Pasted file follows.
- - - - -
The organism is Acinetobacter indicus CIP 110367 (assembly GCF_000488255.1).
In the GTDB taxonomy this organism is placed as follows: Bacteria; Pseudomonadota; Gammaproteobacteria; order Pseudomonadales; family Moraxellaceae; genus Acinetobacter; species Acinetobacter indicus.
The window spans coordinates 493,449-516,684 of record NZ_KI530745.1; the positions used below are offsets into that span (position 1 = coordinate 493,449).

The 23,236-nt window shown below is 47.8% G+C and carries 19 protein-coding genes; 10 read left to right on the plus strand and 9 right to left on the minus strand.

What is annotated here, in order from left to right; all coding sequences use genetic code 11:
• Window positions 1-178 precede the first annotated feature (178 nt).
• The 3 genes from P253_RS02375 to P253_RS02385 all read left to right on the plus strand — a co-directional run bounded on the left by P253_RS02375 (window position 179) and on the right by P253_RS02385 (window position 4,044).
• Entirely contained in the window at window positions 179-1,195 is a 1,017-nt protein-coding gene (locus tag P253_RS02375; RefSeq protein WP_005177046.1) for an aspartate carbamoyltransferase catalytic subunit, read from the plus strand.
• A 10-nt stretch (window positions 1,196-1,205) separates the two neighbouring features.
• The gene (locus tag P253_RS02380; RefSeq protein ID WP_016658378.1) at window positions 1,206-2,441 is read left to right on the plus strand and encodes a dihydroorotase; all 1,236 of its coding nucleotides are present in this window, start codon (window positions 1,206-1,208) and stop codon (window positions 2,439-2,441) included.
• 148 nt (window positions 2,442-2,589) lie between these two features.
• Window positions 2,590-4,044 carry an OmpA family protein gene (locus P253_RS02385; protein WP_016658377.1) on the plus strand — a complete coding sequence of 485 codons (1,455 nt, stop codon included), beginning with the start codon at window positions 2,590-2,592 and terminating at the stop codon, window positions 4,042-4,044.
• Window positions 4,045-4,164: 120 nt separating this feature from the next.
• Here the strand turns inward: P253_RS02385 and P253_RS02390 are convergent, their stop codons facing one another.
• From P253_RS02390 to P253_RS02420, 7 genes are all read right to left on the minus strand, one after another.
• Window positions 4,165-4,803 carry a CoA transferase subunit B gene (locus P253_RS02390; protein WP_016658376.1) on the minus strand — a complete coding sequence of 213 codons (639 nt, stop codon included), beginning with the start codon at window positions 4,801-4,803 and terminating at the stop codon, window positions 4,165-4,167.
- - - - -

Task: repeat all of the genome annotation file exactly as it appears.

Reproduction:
The organism is Acinetobacter indicus CIP 110367 (assembly GCF_000488255.1).
In the GTDB taxonomy this organism is placed as follows: Bacteria; Pseudomonadota; Gammaproteobacteria; order Pseudomonadales; family Moraxellaceae; genus Acinetobacter; species Acinetobacter indicus.
The window spans coordinates 493,449-516,684 of record NZ_KI530745.1; the positions used below are offsets into that span (position 1 = coordinate 493,449).

The 23,236-nt window shown below is 47.8% G+C and carries 19 protein-coding genes; 10 read left to right on the plus strand and 9 right to left on the minus strand.

What is annotated here, in order from left to right; all coding sequences use genetic code 11:
• Window positions 1-178 precede the first annotated feature (178 nt).
• The 3 genes from P253_RS02375 to P253_RS02385 all read left to right on the plus strand — a co-directional run bounded on the left by P253_RS02375 (window position 179) and on the right by P253_RS02385 (window position 4,044).
• Entirely contained in the window at window positions 179-1,195 is a 1,017-nt protein-coding gene (locus tag P253_RS02375; RefSeq protein WP_005177046.1) for an aspartate carbamoyltransferase catalytic subunit, read from the plus strand.
• A 10-nt stretch (window positions 1,196-1,205) separates the two neighbouring features.
• The gene (locus tag P253_RS02380; RefSeq protein ID WP_016658378.1) at window positions 1,206-2,441 is read left to right on the plus strand and encodes a dihydroorotase; all 1,236 of its coding nucleotides are present in this window, start codon (window positions 1,206-1,208) and stop codon (window positions 2,439-2,441) included.
• 148 nt (window positions 2,442-2,589) lie between these two features.
• Window positions 2,590-4,044 carry an OmpA family protein gene (locus P253_RS02385; protein WP_016658377.1) on the plus strand — a complete coding sequence of 485 codons (1,455 nt, stop codon included), beginning with the start codon at window positions 2,590-2,592 and terminating at the stop codon, window positions 4,042-4,044.
• Window positions 4,045-4,164: 120 nt separating this feature from the next.
• Here the strand turns inward: P253_RS02385 and P253_RS02390 are convergent, their stop codons facing one another.
• From P253_RS02390 to P253_RS02420, 7 genes are all read right to left on the minus strand, one after another.
• Window positions 4,165-4,803 carry a CoA transferase subunit B gene (locus P253_RS02390; protein WP_016658376.1) on the minus strand — a complete coding sequence of 213 codons (639 nt, stop codon included), beginning with the start codon at window positions 4,801-4,803 and terminating at the stop codon, window positions 4,165-4,167.